Chocolate is one of the most popular flavors, and that is why chocolate desserts are a default for parties and formal gatherings. However, it is easy to overspend in this area.
Here are a few tips on how to budget responsibly if you’re in charge of the chocolate desserts!
Have More than Enough
If you are planning on providing snacks at an event, the main goal should be having enough for everyone. Focus on having enough chocolate cookies, cake and other desserts for everyone instead of trying to have a wide variety. Plan on having at least one slice of cake, a single cupcake, two cookies or several small mini desserts per person. However, these numbers are if you are only presenting those specific desserts to people. When you have more than one dessert available, provide one to one and a half desserts per person in aggregate.
Limit the Selection
When there is a limited selection, the line will move faster because guests aren’t debating what to get but simply choose what they like. A wide selection may also leave people short, since the unpopular items may be ignored while others feel left out because there wasn’t enough cake or chocolate cookies. Instead, have a slightly larger amount of the main dessert options so that there is more than enough for everyone while using layers and height to make it seem like there is more selection than you actually have. This reduces waste and yields a lower per-serving cost. If you have extra cookies left over, don’t worry, someone will take them home.
Plan for the Environment
A common mistake when preparing dessert bars is failing to take the environment into account. If you’re going to serve chocolate ice cream outdoors, you either need to plan the logistics so that it is kept cold until it is served or worry about it melting. What many forget is that many icings are nearly as sensitive to heat. Fancy chocolate icing on a cake may melt. Chocolate dipped fruit is likewise sensitive, while fondue is messed up by going cold.
The best solution is to serve a dessert bar that is impervious to the temperature, such as chocolate cake that won’t warp in the sun. Another approach is serving chocolate desserts that aren’t as sensitive to temperature swings. Chocolate brownies and cookies may have their Santa Barbara Chocolate chips melt a little in a warm meeting hall, but they won’t become inedible. Serving the food in a cool reception area is a safe bet, though you may still need to keep the food chilled or protected until right before it is served. Don’t let cream puffs get warm, or else you risk your guests getting ill from food poisoning.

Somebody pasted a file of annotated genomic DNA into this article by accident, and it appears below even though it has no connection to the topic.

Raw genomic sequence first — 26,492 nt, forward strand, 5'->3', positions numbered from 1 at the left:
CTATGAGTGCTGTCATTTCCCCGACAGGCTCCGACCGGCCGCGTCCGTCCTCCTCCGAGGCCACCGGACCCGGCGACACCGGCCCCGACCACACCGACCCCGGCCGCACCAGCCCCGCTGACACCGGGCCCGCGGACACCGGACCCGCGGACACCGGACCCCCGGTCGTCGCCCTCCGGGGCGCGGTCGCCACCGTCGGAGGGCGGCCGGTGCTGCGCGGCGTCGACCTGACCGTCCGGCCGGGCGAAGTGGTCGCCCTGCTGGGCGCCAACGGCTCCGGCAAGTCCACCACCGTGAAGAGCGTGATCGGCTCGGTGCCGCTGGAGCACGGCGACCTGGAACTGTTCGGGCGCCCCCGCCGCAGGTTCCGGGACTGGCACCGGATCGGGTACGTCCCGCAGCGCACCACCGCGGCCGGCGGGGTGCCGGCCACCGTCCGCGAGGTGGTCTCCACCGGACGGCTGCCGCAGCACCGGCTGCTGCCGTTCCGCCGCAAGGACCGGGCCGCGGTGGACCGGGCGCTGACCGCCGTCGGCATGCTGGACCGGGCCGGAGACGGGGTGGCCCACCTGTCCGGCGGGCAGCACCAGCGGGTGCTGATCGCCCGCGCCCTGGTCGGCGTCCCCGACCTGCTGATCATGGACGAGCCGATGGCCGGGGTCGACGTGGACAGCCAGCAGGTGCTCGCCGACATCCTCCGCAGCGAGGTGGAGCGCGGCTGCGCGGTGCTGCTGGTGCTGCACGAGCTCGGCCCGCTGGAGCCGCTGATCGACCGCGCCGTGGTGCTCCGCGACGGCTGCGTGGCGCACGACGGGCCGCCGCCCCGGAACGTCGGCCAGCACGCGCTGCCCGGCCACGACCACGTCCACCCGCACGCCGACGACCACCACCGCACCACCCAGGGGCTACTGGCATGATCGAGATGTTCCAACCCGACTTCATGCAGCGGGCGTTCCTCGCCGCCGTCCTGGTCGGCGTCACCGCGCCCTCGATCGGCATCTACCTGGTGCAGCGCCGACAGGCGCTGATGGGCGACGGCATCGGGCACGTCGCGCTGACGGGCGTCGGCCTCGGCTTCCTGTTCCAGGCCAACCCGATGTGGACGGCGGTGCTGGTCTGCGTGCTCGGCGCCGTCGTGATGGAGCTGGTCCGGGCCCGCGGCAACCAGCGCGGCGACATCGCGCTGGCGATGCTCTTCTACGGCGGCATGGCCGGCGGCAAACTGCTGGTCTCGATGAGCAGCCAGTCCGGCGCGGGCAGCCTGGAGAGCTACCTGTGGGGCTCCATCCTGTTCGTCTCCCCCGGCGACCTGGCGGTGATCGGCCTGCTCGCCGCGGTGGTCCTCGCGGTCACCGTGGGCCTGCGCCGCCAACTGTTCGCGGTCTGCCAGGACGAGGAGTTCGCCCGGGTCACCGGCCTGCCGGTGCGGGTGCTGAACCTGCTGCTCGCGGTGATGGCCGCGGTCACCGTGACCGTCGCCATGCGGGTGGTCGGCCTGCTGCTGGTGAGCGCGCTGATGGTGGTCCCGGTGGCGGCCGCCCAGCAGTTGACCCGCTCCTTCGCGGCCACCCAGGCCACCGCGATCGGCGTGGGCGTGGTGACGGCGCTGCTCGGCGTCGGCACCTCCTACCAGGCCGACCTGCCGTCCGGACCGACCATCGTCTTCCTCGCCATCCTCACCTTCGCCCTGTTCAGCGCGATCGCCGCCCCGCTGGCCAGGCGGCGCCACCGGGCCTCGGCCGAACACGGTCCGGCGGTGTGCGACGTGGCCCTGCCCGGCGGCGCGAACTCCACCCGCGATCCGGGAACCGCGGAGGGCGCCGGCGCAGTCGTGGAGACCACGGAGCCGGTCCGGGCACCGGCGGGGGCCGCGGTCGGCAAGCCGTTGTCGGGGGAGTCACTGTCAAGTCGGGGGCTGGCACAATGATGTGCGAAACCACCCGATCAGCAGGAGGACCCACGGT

Rely on Little Touches to Make the Desserts Pop
You don’t have to turn every cupcake into a small version of the wedding cake. You don’t have to pour a massive amount of effort into decorating dessert trays. For example, you can monogram a few cookies with the initials of the couple, a small touch of class that people will remember. But by not decorating all of the cookies, you minimize the mess. Another approach is applying the same decorative pattern to all frosted cookies, allowing the pastry chef to mass produce desserts and lowering the cost of the entire order. Provide cupcakes in two or three contrasting but complementary colors instead of trying to create 100 unique creations. If you want to up the ante, then put little floral decorations in between the cupcakes instead of trying to put icing roses on the cupcakes themselves.
It is possible to present an attractive, delicious dessert bar without paying the full price. All you have to do is make the right choices at the onset.